ISLAMABAD, June 26: Human rights activists and NGOs have demanded an effective law to eliminate torture on women in custody.
Speaking at a seminar on Tuesday, they said even after two years of ratification of United Nations Convention against Torture (CAT) and other Cruel, Inhuman or Degrading Treatment or Punishment the government could not enact any exclusive law to protect women in custody.
The seminar was organised by Oxfam and SACH to mark the International Day in Support of Victims of Torture and participated by government officials, NGOs, civil society and law enforcement agencies.
They stressed the need of introducing best practices to ensure proper treatment of prisoners and people in custody.
The International Day in Support of Victims of Torture observed on Tuesday commemorates the signing of the United Nations Charter on June 24, 1946 and the enforcement of the Convention against Torture (CAT) the same day in 1987.
This convention was adopted and opened for signature and ratification by the General Assembly Resolution 39/46 on Dec 10, 1984.
Arif Jabbar Khan, Country Director of Oxfam in Pakistan, said the government together with the civil society must step up work to overcome this problem at the earliest.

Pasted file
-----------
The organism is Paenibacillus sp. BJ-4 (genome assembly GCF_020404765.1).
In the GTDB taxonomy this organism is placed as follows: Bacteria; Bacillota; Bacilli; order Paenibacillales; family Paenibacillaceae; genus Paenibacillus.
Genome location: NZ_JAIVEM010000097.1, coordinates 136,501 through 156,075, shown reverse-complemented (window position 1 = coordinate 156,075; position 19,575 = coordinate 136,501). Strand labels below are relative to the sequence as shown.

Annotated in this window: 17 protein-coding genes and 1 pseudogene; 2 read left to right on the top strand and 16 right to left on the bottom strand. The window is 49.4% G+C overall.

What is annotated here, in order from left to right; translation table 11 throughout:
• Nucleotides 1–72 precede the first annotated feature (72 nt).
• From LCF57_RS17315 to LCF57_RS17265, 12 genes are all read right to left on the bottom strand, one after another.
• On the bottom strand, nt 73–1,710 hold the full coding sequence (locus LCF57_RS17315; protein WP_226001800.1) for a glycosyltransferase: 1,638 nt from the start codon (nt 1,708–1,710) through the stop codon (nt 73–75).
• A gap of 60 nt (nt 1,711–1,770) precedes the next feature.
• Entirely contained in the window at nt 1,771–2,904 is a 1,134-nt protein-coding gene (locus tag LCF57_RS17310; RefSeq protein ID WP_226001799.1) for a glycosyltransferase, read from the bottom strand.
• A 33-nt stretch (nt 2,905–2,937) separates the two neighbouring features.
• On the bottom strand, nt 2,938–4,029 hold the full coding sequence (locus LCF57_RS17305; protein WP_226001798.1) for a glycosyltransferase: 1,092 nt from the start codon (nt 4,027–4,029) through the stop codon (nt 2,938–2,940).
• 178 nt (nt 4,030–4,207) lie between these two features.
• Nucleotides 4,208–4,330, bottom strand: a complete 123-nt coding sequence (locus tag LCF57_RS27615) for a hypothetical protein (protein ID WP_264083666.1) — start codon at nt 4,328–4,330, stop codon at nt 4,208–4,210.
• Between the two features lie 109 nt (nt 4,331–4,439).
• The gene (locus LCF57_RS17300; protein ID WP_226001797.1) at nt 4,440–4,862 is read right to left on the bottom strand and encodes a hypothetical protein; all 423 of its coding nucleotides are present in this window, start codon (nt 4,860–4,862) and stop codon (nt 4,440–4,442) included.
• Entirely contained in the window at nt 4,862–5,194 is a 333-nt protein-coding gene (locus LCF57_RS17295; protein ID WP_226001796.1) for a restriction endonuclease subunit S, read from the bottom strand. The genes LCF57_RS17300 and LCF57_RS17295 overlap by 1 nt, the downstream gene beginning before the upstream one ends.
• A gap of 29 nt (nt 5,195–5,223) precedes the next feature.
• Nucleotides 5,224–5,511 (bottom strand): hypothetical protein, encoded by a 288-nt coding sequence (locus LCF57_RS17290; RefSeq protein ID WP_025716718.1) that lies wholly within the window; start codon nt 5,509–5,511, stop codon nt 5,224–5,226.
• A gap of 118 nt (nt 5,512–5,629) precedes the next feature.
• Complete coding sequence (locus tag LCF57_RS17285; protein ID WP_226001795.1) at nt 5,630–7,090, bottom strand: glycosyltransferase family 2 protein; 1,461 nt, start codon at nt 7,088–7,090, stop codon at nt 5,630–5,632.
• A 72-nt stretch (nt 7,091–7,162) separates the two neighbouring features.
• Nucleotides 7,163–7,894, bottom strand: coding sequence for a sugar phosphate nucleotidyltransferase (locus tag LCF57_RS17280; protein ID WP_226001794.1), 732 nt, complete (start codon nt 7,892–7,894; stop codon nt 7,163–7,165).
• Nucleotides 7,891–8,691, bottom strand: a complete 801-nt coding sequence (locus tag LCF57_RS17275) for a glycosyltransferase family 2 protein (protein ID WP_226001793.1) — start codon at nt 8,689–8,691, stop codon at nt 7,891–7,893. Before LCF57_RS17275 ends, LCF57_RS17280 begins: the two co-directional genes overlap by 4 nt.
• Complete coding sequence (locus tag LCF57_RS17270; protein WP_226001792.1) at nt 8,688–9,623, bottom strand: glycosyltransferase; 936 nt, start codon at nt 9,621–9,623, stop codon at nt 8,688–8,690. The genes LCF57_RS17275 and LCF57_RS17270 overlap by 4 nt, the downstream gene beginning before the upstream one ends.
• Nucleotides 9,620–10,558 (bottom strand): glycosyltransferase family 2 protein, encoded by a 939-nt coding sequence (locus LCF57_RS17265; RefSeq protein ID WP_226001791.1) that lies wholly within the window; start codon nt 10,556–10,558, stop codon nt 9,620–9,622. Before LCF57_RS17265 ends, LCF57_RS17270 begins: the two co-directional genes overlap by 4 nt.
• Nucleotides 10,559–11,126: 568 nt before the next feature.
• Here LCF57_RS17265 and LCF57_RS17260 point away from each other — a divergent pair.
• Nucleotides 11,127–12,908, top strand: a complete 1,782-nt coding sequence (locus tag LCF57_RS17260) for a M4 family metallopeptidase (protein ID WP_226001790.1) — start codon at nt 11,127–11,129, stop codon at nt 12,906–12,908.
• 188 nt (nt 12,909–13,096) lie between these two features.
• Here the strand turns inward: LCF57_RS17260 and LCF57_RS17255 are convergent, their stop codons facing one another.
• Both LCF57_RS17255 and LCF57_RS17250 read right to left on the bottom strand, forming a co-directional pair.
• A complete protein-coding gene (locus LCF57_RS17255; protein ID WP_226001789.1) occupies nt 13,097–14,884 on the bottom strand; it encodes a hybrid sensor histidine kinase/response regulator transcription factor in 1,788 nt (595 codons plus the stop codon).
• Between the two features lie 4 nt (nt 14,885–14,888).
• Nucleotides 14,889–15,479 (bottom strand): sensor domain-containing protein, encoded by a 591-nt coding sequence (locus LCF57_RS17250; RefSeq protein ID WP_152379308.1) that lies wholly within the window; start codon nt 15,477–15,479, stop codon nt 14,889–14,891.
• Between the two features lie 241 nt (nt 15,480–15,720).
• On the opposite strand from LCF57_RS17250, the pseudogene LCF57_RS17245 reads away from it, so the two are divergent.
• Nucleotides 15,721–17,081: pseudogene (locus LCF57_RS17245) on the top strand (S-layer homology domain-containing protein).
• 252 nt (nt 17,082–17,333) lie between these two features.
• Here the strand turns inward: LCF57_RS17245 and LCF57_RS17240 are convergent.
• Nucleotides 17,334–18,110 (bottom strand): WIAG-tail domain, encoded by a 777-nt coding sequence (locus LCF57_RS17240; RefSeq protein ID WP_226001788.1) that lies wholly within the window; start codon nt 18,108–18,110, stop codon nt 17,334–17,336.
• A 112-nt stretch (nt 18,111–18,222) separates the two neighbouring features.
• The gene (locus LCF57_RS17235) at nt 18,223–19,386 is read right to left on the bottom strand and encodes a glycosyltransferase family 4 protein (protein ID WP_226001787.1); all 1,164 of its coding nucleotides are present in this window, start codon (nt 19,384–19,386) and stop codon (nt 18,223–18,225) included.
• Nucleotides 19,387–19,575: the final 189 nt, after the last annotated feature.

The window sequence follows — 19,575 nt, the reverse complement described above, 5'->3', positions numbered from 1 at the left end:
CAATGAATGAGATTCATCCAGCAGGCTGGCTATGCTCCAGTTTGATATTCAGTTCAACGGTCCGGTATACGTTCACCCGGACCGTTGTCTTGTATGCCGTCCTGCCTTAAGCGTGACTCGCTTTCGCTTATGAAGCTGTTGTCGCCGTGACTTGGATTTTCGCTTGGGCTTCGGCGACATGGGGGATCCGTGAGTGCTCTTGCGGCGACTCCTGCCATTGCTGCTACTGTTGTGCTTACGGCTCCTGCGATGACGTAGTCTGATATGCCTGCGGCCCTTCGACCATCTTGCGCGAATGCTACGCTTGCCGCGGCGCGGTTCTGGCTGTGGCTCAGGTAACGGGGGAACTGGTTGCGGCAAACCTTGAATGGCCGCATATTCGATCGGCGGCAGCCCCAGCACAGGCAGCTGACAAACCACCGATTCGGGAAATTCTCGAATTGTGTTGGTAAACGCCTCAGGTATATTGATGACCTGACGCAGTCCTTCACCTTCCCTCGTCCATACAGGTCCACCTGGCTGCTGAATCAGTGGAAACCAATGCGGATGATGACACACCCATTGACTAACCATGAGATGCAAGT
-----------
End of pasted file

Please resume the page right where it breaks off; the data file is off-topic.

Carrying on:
“Often women are found to be more vulnerable and susceptible to torture while in custody,” he said.
Mr Khan referred to a recent expert poll by Thomson Reuters Foundation which ranked Pakistan as the world’s third most dangerous country for women.
The speakers said that it was essential to educate women in custody regarding their legal rights.
“Our society is very critical of women who have served time in custody it is very difficult for them to transition back to a normal life. Their livelihood and social relations suffer as a consequence. Shelter homes and law enforcement agencies must provide counseling and the necessary help to these women to ensure that they are able to cope with societal pressures when they go back”, said Khan.
The NGOs are working towards improving the social acceptance of torture survivors and to ensure that their rights are protested.
However, they stressed the need of nation-wide efforts to increase awareness of this widespread and little-discussed issue of torture in custody.